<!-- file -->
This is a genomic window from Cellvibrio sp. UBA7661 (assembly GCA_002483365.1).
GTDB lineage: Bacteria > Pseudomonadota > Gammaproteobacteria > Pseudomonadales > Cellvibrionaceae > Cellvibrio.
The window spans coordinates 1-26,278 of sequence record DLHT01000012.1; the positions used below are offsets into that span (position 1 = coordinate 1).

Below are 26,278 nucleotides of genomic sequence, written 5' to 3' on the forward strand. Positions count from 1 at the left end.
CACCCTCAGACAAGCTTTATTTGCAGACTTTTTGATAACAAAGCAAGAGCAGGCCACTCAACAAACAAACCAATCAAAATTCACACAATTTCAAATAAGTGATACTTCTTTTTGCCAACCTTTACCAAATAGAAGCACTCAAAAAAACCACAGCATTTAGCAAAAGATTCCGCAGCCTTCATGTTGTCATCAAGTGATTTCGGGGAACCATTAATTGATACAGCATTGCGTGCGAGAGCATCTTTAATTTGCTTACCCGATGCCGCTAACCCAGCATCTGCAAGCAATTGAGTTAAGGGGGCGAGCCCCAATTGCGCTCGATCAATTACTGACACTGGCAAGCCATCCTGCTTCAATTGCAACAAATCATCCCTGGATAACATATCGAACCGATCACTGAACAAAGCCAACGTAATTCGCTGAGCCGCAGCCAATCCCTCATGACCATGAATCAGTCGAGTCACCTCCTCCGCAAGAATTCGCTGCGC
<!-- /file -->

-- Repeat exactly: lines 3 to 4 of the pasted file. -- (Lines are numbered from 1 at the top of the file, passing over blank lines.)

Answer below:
The window spans coordinates 1-26,278 of sequence record DLHT01000012.1; the positions used below are offsets into that span (position 1 = coordinate 1).

Below are 26,278 nucleotides of genomic sequence, written 5' to 3' on the forward strand. Positions count from 1 at the left end.